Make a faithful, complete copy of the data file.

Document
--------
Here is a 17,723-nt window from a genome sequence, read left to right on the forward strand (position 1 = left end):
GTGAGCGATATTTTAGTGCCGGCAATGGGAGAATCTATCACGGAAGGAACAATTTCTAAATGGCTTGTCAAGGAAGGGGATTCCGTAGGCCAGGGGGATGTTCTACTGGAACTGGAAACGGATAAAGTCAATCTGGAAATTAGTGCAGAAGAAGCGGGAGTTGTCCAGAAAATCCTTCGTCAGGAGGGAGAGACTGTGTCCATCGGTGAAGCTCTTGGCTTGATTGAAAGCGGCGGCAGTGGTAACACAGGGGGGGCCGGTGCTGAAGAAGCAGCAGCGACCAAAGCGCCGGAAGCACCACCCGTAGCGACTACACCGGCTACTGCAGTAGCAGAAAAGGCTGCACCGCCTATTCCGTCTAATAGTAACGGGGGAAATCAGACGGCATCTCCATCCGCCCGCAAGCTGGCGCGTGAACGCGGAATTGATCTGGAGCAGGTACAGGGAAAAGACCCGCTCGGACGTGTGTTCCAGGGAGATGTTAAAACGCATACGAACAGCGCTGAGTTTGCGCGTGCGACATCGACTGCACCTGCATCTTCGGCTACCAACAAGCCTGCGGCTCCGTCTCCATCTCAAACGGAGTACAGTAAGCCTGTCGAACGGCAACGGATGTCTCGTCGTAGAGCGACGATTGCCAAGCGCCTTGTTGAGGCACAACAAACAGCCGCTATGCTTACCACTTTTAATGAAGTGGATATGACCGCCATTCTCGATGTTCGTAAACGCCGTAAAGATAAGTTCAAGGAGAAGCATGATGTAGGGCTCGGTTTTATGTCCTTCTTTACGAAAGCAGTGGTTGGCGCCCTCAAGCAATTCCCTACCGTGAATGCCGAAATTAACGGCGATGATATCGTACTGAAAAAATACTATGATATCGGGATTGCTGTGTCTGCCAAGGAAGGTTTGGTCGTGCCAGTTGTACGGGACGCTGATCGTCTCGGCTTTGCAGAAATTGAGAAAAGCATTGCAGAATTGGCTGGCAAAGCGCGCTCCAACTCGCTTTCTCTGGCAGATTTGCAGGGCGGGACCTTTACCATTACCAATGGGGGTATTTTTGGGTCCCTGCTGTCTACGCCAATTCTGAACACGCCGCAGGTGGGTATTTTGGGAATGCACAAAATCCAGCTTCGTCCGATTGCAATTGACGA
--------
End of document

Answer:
Here is a 17,723-nt window from a genome sequence, read left to right on the forward strand (position 1 = left end):
GTGAGCGATATTTTAGTGCCGGCAATGGGAGAATCTATCACGGAAGGAACAATTTCTAAATGGCTTGTCAAGGAAGGGGATTCCGTAGGCCAGGGGGATGTTCTACTGGAACTGGAAACGGATAAAGTCAATCTGGAAATTAGTGCAGAAGAAGCGGGAGTTGTCCAGAAAATCCTTCGTCAGGAGGGAGAGACTGTGTCCATCGGTGAAGCTCTTGGCTTGATTGAAAGCGGCGGCAGTGGTAACACAGGGGGGGCCGGTGCTGAAGAAGCAGCAGCGACCAAAGCGCCGGAAGCACCACCCGTAGCGACTACACCGGCTACTGCAGTAGCAGAAAAGGCTGCACCGCCTATTCCGTCTAATAGTAACGGGGGAAATCAGACGGCATCTCCATCCGCCCGCAAGCTGGCGCGTGAACGCGGAATTGATCTGGAGCAGGTACAGGGAAAAGACCCGCTCGGACGTGTGTTCCAGGGAGATGTTAAAACGCATACGAACAGCGCTGAGTTTGCGCGTGCGACATCGACTGCACCTGCATCTTCGGCTACCAACAAGCCTGCGGCTCCGTCTCCATCTCAAACGGAGTACAGTAAGCCTGTCGAACGGCAACGGATGTCTCGTCGTAGAGCGACGATTGCCAAGCGCCTTGTTGAGGCACAACAAACAGCCGCTATGCTTACCACTTTTAATGAAGTGGATATGACCGCCATTCTCGATGTTCGTAAACGCCGTAAAGATAAGTTCAAGGAGAAGCATGATGTAGGGCTCGGTTTTATGTCCTTCTTTACGAAAGCAGTGGTTGGCGCCCTCAAGCAATTCCCTACCGTGAATGCCGAAATTAACGGCGATGATATCGTACTGAAAAAATACTATGATATCGGGATTGCTGTGTCTGCCAAGGAAGGTTTGGTCGTGCCAGTTGTACGGGACGCTGATCGTCTCGGCTTTGCAGAAATTGAGAAAAGCATTGCAGAATTGGCTGGCAAAGCGCGCTCCAACTCGCTTTCTCTGGCAGATTTGCAGGGCGGGACCTTTACCATTACCAATGGGGGTATTTTTGGGTCCCTGCTGTCTACGCCAATTCTGAACACGCCGCAGGTGGGTATTTTGGGAATGCACAAAATCCAGCTTCGTCCGATTGCAATTGACGA